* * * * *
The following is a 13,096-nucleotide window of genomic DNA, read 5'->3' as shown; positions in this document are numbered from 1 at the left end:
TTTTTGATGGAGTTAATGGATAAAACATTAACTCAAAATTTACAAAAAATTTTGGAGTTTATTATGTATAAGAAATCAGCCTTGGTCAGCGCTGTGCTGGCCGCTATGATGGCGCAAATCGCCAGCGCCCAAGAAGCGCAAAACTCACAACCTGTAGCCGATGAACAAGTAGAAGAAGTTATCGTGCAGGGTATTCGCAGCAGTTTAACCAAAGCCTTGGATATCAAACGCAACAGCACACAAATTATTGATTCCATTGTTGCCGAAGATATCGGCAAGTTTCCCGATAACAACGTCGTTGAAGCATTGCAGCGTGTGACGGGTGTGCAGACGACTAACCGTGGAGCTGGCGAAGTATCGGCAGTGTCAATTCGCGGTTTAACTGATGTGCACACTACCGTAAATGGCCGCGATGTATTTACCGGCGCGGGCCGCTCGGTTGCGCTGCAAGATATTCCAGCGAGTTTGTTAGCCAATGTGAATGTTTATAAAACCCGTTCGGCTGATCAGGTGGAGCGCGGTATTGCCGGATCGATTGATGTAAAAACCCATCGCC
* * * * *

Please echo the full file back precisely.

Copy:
The following is a 13,096-nucleotide window of genomic DNA, read 5'->3' as shown; positions in this document are numbered from 1 at the left end:
TTTTTGATGGAGTTAATGGATAAAACATTAACTCAAAATTTACAAAAAATTTTGGAGTTTATTATGTATAAGAAATCAGCCTTGGTCAGCGCTGTGCTGGCCGCTATGATGGCGCAAATCGCCAGCGCCCAAGAAGCGCAAAACTCACAACCTGTAGCCGATGAACAAGTAGAAGAAGTTATCGTGCAGGGTATTCGCAGCAGTTTAACCAAAGCCTTGGATATCAAACGCAACAGCACACAAATTATTGATTCCATTGTTGCCGAAGATATCGGCAAGTTTCCCGATAACAACGTCGTTGAAGCATTGCAGCGTGTGACGGGTGTGCAGACGACTAACCGTGGAGCTGGCGAAGTATCGGCAGTGTCAATTCGCGGTTTAACTGATGTGCACACTACCGTAAATGGCCGCGATGTATTTACCGGCGCGGGCCGCTCGGTTGCGCTGCAAGATATTCCAGCGAGTTTGTTAGCCAATGTGAATGTTTATAAAACCCGTTCGGCTGATCAGGTGGAGCGCGGTATTGCCGGATCGATTGATGTAAAAACCCATCGCC